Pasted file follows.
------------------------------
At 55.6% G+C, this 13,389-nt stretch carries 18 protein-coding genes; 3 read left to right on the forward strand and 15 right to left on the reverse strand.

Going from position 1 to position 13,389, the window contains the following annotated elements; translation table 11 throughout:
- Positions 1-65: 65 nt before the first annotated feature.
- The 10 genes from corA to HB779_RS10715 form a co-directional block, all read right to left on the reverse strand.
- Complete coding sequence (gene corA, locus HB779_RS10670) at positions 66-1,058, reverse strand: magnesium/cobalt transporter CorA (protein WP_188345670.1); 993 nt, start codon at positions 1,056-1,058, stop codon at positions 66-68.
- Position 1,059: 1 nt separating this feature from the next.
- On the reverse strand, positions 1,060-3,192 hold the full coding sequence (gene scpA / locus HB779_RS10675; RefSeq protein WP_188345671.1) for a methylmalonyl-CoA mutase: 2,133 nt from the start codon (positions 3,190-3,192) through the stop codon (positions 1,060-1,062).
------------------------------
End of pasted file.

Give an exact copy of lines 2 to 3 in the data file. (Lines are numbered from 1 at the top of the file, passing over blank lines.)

Going from position 1 to position 13,389, the window contains the following annotated elements; translation table 11 throughout:
- Positions 1-65: 65 nt before the first annotated feature.